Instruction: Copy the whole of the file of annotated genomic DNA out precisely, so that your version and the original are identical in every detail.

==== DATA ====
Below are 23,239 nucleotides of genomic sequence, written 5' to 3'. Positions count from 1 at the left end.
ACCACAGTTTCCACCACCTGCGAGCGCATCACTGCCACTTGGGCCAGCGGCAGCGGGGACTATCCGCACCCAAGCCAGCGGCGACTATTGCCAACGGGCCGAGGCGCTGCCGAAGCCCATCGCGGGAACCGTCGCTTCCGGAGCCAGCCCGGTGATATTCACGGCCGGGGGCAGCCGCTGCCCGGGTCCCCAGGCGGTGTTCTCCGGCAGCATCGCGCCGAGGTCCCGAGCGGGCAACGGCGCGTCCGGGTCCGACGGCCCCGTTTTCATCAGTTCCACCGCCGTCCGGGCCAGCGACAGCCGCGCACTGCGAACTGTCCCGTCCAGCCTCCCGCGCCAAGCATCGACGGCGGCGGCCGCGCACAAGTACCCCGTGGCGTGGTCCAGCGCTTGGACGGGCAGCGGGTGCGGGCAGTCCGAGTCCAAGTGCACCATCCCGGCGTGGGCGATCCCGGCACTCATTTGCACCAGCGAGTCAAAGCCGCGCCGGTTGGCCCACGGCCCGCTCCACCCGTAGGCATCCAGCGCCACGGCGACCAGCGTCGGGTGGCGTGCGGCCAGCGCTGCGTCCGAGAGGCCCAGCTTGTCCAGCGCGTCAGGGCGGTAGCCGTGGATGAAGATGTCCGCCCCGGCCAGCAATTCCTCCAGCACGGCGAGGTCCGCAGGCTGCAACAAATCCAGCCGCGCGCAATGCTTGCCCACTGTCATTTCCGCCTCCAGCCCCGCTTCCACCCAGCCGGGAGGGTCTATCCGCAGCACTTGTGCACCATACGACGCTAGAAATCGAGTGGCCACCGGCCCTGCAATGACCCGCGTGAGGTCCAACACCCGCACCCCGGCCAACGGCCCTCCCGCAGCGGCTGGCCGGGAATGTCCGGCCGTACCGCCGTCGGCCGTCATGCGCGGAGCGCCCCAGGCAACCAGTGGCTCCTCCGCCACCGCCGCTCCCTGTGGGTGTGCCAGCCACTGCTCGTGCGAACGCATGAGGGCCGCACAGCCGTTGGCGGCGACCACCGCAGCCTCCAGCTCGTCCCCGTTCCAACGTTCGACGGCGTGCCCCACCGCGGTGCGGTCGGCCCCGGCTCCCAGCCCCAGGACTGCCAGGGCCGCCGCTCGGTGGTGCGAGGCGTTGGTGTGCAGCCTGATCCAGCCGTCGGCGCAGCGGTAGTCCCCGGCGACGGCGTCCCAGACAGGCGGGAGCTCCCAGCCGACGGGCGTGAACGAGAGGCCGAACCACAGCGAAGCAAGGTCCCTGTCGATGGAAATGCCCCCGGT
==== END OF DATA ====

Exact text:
Below are 23,239 nucleotides of genomic sequence, written 5' to 3'. Positions count from 1 at the left end.
ACCACAGTTTCCACCACCTGCGAGCGCATCACTGCCACTTGGGCCAGCGGCAGCGGGGACTATCCGCACCCAAGCCAGCGGCGACTATTGCCAACGGGCCGAGGCGCTGCCGAAGCCCATCGCGGGAACCGTCGCTTCCGGAGCCAGCCCGGTGATATTCACGGCCGGGGGCAGCCGCTGCCCGGGTCCCCAGGCGGTGTTCTCCGGCAGCATCGCGCCGAGGTCCCGAGCGGGCAACGGCGCGTCCGGGTCCGACGGCCCCGTTTTCATCAGTTCCACCGCCGTCCGGGCCAGCGACAGCCGCGCACTGCGAACTGTCCCGTCCAGCCTCCCGCGCCAAGCATCGACGGCGGCGGCCGCGCACAAGTACCCCGTGGCGTGGTCCAGCGCTTGGACGGGCAGCGGGTGCGGGCAGTCCGAGTCCAAGTGCACCATCCCGGCGTGGGCGATCCCGGCACTCATTTGCACCAGCGAGTCAAAGCCGCGCCGGTTGGCCCACGGCCCGCTCCACCCGTAGGCATCCAGCGCCACGGCGACCAGCGTCGGGTGGCGTGCGGCCAGCGCTGCGTCCGAGAGGCCCAGCTTGTCCAGCGCGTCAGGGCGGTAGCCGTGGATGAAGATGTCCGCCCCGGCCAGCAATTCCTCCAGCACGGCGAGGTCCGCAGGCTGCAACAAATCCAGCCGCGCGCAATGCTTGCCCACTGTCATTTCCGCCTCCAGCCCCGCTTCCACCCAGCCGGGAGGGTCTATCCGCAGCACTTGTGCACCATACGACGCTAGAAATCGAGTGGCCACCGGCCCTGCAATGACCCGCGTGAGGTCCAACACCCGCACCCCGGCCAACGGCCCTCCCGCAGCGGCTGGCCGGGAATGTCCGGCCGTACCGCCGTCGGCCGTCATGCGCGGAGCGCCCCAGGCAACCAGTGGCTCCTCCGCCACCGCCGCTCCCTGTGGGTGTGCCAGCCACTGCTCGTGCGAACGCATGAGGGCCGCACAGCCGTTGGCGGCGACCACCGCAGCCTCCAGCTCGTCCCCGTTCCAACGTTCGACGGCGTGCCCCACCGCGGTGCGGTCGGCCCCGGCTCCCAGCCCCAGGACTGCCAGGGCCGCCGCTCGGTGGTGCGAGGCGTTGGTGTGCAGCCTGATCCAGCCGTCGGCGCAGCGGTAGTCCCCGGCGACGGCGTCCCAGACAGGCGGGAGCTCCCAGCCGACGGGCGTGAACGAGAGGCCGAACCACAGCGAAGCAAGGTCCCTGTCGATGGAAATGCCCCCGGT